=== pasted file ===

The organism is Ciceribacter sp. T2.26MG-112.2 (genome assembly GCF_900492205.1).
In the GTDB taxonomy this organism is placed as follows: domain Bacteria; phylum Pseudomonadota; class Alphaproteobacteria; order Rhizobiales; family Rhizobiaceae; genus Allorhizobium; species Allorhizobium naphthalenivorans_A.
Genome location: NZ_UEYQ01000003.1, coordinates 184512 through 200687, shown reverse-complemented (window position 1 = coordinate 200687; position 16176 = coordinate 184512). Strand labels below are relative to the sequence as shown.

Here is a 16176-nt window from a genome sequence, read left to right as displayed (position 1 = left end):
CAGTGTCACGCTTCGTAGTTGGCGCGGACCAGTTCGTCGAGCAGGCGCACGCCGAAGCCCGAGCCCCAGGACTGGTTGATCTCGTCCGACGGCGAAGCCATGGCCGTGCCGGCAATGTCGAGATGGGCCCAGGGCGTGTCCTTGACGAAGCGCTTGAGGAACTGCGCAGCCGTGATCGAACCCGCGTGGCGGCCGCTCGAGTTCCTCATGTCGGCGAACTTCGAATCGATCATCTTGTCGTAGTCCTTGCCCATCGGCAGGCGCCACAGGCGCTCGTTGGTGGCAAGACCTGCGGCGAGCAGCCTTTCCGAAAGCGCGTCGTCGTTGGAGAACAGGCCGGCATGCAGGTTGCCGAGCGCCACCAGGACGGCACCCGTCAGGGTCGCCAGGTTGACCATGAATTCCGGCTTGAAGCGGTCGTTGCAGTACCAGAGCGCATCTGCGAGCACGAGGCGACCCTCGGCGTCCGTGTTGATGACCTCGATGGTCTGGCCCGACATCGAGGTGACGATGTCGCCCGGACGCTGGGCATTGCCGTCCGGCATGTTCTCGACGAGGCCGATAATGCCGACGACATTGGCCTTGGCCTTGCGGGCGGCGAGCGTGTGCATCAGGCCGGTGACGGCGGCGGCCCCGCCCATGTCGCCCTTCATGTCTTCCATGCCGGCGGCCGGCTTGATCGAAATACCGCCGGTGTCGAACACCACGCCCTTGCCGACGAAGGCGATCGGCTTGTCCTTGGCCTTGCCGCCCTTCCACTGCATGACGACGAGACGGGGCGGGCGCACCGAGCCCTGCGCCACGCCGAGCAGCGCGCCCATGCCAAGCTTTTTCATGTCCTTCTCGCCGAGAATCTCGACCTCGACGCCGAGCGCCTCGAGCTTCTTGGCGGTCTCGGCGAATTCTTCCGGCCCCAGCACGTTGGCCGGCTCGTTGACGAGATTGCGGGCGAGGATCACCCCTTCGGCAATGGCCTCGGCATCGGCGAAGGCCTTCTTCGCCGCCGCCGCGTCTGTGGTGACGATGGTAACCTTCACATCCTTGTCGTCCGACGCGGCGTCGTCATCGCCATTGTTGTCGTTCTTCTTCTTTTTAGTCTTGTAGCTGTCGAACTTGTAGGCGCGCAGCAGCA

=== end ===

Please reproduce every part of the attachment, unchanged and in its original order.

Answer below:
The organism is Ciceribacter sp. T2.26MG-112.2 (genome assembly GCF_900492205.1).
In the GTDB taxonomy this organism is placed as follows: domain Bacteria; phylum Pseudomonadota; class Alphaproteobacteria; order Rhizobiales; family Rhizobiaceae; genus Allorhizobium; species Allorhizobium naphthalenivorans_A.
Genome location: NZ_UEYQ01000003.1, coordinates 184512 through 200687, shown reverse-complemented (window position 1 = coordinate 200687; position 16176 = coordinate 184512). Strand labels below are relative to the sequence as shown.

Here is a 16176-nt window from a genome sequence, read left to right as displayed (position 1 = left end):
CAGTGTCACGCTTCGTAGTTGGCGCGGACCAGTTCGTCGAGCAGGCGCACGCCGAAGCCCGAGCCCCAGGACTGGTTGATCTCGTCCGACGGCGAAGCCATGGCCGTGCCGGCAATGTCGAGATGGGCCCAGGGCGTGTCCTTGACGAAGCGCTTGAGGAACTGCGCAGCCGTGATCGAACCCGCGTGGCGGCCGCTCGAGTTCCTCATGTCGGCGAACTTCGAATCGATCATCTTGTCGTAGTCCTTGCCCATCGGCAGGCGCCACAGGCGCTCGTTGGTGGCAAGACCTGCGGCGAGCAGCCTTTCCGAAAGCGCGTCGTCGTTGGAGAACAGGCCGGCATGCAGGTTGCCGAGCGCCACCAGGACGGCACCCGTCAGGGTCGCCAGGTTGACCATGAATTCCGGCTTGAAGCGGTCGTTGCAGTACCAGAGCGCATCTGCGAGCACGAGGCGACCCTCGGCGTCCGTGTTGATGACCTCGATGGTCTGGCCCGACATCGAGGTGACGATGTCGCCCGGACGCTGGGCATTGCCGTCCGGCATGTTCTCGACGAGGCCGATAATGCCGACGACATTGGCCTTGGCCTTGCGGGCGGCGAGCGTGTGCATCAGGCCGGTGACGGCGGCGGCCCCGCCCATGTCGCCCTTCATGTCTTCCATGCCGGCGGCCGGCTTGATCGAAATACCGCCGGTGTCGAACACCACGCCCTTGCCGACGAAGGCGATCGGCTTGTCCTTGGCCTTGCCGCCCTTCCACTGCATGACGACGAGACGGGGCGGGCGCACCGAGCCCTGCGCCACGCCGAGCAGCGCGCCCATGCCAAGCTTTTTCATGTCCTTCTCGCCGAGAATCTCGACCTCGACGCCGAGCGCCTCGAGCTTCTTGGCGGTCTCGGCGAATTCTTCCGGCCCCAGCACGTTGGCCGGCTCGTTGACGAGATTGCGGGCGAGGATCACCCCTTCGGCAATGGCCTCGGCATCGGCGAAGGCCTTCTTCGCCGCCGCCGCGTCTGTGGTGACGATGGTAACCTTCACATCCTTGTCGTCCGACGCGGCGTCGTCATCGCCATTGTTGTCGTTCTTCTTCTTTTTAGTCTTGTAGCTGTCGAACTTGTAGGCGCGCAGCAGCA